Forgotten Africa: An Introduction to Its Archaeology

By Kelly, Kenneth G. | African Studies Review, April 2006 | Go to article overview

Forgotten Africa: An Introduction to Its Archaeology


Kelly, Kenneth G., African Studies Review


ARCHAEOLOGY Graham Connah. Forgotten Africa: An Introduction to Its Archaeology. London: Routledge, 2004. xiii + 193 pp. Illustrations. Bibliography. Index. $33.95. Paper.

Graham Connah has produced a book that should be very useful to a wide range of readers. He makes four million years of the African past accessible to a general readership through this book of twenty-nine short chapters, each written in clear and nontechnical language. In his introduction, Connah comments that while there are a number of solid works on African archaeology, they are generally directed to fellow archaeologists, and thus are frequently overlooked by the nonspecialist reader. The chapters in this book, averaging about six pages each, are organized around specific themes, such as the birth of humanity, hunting and foraging, rock art, food production, and trade and interaction. They are also organized geographically, so that, for example, there are separate short chapters on South African rock art and rock art of the Sahara. Similarly, food production is addressed in two chapters, each focusing on die very different trajectories of West Africa and Northeast and East Africa. The chapters focusing on later prehistory deal with specific regions, such as the Inland Niger Delta, Nubia, Egypt, the forest states of West Africa, and so forth.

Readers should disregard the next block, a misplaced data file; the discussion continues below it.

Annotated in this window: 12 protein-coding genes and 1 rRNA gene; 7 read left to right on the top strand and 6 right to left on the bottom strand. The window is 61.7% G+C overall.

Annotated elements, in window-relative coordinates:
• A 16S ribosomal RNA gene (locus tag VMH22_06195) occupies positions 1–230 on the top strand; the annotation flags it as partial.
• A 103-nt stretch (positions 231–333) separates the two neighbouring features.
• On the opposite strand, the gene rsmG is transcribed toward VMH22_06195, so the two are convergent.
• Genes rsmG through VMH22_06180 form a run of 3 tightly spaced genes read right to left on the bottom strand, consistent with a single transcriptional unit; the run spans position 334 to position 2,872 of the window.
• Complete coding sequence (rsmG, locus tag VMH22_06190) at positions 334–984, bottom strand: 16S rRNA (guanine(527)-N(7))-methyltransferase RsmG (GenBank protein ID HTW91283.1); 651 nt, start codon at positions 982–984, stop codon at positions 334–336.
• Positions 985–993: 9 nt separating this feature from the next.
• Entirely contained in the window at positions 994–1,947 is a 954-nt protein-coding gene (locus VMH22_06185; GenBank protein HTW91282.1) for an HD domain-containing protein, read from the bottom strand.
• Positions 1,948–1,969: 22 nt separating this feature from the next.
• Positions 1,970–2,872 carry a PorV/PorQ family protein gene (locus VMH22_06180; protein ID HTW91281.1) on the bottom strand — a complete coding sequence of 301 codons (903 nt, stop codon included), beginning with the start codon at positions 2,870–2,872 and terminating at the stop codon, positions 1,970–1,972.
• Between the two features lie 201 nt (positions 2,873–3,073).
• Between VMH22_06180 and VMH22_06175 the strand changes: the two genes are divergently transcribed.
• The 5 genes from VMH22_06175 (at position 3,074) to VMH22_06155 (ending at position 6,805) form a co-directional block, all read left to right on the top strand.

Particularly refreshing for a book dealing with the archaeology of Africa, this book addresses the entire continent and includes chapters on Carthaginian, Greek, and Roman settlements in North Africa, Islamic North Africa, the Indian Ocean world, and the establishment of European settlements and later colonies on the coasts of Africa. …

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